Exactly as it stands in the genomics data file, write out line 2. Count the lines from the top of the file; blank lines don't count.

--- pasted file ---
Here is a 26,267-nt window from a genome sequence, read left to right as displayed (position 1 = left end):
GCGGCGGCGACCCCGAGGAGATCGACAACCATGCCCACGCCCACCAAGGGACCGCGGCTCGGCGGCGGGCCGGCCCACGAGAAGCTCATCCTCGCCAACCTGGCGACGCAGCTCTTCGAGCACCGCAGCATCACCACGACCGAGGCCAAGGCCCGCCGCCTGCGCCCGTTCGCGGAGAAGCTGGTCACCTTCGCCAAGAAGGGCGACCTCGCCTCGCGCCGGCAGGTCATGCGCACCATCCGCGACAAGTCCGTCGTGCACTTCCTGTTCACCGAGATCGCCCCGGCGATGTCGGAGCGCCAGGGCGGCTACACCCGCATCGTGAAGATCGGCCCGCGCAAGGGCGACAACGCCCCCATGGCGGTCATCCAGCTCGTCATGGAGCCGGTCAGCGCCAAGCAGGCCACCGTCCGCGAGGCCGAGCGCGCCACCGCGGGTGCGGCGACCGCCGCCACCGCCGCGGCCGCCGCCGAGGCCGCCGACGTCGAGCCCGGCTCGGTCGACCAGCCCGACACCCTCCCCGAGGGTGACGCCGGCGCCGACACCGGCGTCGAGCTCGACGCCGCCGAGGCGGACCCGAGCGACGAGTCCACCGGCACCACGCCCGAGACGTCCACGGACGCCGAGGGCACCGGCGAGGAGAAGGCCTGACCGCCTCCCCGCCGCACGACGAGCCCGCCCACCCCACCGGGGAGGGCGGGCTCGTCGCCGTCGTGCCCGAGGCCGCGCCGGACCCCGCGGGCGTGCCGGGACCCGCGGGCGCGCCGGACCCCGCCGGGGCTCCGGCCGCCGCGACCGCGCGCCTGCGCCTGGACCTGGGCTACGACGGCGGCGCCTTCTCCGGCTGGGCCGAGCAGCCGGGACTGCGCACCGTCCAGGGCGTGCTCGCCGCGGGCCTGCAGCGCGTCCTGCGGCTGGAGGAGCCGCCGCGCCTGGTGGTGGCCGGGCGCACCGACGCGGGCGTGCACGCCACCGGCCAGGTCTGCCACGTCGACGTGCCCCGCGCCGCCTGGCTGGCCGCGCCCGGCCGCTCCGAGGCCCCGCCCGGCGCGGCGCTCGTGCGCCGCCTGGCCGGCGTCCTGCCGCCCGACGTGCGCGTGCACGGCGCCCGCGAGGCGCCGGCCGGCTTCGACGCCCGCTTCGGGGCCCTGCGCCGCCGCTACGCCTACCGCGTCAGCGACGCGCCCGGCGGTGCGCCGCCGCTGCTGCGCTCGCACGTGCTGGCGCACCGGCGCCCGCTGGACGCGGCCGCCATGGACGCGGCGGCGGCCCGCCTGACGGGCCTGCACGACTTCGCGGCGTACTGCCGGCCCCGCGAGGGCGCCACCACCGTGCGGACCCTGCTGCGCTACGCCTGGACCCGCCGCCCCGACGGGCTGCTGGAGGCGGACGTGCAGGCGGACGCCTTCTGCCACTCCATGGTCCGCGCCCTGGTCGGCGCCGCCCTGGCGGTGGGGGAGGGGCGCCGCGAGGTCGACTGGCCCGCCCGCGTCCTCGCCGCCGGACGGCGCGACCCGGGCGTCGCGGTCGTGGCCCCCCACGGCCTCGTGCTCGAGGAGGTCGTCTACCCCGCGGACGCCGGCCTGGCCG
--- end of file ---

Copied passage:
GCGGCGGCGACCCCGAGGAGATCGACAACCATGCCCACGCCCACCAAGGGACCGCGGCTCGGCGGCGGGCCGGCCCACGAGAAGCTCATCCTCGCCAACCTGGCGACGCAGCTCTTCGAGCACCGCAGCATCACCACGACCGAGGCCAAGGCCCGCCGCCTGCGCCCGTTCGCGGAGAAGCTGGTCACCTTCGCCAAGAAGGGCGACCTCGCCTCGCGCCGGCAGGTCATGCGCACCATCCGCGACAAGTCCGTCGTGCACTTCCTGTTCACCGAGATCGCCCCGGCGATGTCGGAGCGCCAGGGCGGCTACACCCGCATCGTGAAGATCGGCCCGCGCAAGGGCGACAACGCCCCCATGGCGGTCATCCAGCTCGTCATGGAGCCGGTCAGCGCCAAGCAGGCCACCGTCCGCGAGGCCGAGCGCGCCACCGCGGGTGCGGCGACCGCCGCCACCGCCGCGGCCGCCGCCGAGGCCGCCGACGTCGAGCCCGGCTCGGTCGACCAGCCCGACACCCTCCCCGAGGGTGACGCCGGCGCCGACACCGGCGTCGAGCTCGACGCCGCCGAGGCGGACCCGAGCGACGAGTCCACCGGCACCACGCCCGAGACGTCCACGGACGCCGAGGGCACCGGCGAGGAGAAGGCCTGACCGCCTCCCCGCCGCACGACGAGCCCGCCCACCCCACCGGGGAGGGCGGGCTCGTCGCCGTCGTGCCCGAGGCCGCGCCGGACCCCGCGGGCGTGCCGGGACCCGCGGGCGCGCCGGACCCCGCCGGGGCTCCGGCCGCCGCGACCGCGCGCCTGCGCCTGGACCTGGGCTACGACGGCGGCGCCTTCTCCGGCTGGGCCGAGCAGCCGGGACTGCGCACCGTCCAGGGCGTGCTCGCCGCGGGCCTGCAGCGCGTCCTGCGGCTGGAGGAGCCGCCGCGCCTGGTGGTGGCCGGGCGCACCGACGCGGGCGTGCACGCCACCGGCCAGGTCTGCCACGTCGACGTGCCCCGCGCCGCCTGGCTGGCCGCGCCCGGCCGCTCCGAGGCCCCGCCCGGCGCGGCGCTCGTGCGCCGCCTGGCCGGCGTCCTGCCGCCCGACGTGCGCGTGCACGGCGCCCGCGAGGCGCCGGCCGGCTTCGACGCCCGCTTCGGGGCCCTGCGCCGCCGCTACGCCTACCGCGTCAGCGACGCGCCCGGCGGTGCGCCGCCGCTGCTGCGCTCGCACGTGCTGGCGCACCGGCGCCCGCTGGACGCGGCCGCCATGGACGCGGCGGCGGCCCGCCTGACGGGCCTGCACGACTTCGCGGCGTACTGCCGGCCCCGCGAGGGCGCCACCACCGTGCGGACCCTGCTGCGCTACGCCTGGACCCGCCGCCCCGACGGGCTGCTGGAGGCGGACGTGCAGGCGGACGCCTTCTGCCACTCCATGGTCCGCGCCCTGGTCGGCGCCGCCCTGGCGGTGGGGGAGGGGCGCCGCGAGGTCGACTGGCCCGCCCGCGTCCTCGCCGCCGGACGGCGCGACCCGGGCGTCGCGGTCGTGGCCCCCCACGGCCTCGTGCTCGAGGAGGTCGTCTACCCCGCGGACGCCGGCCTGGCCG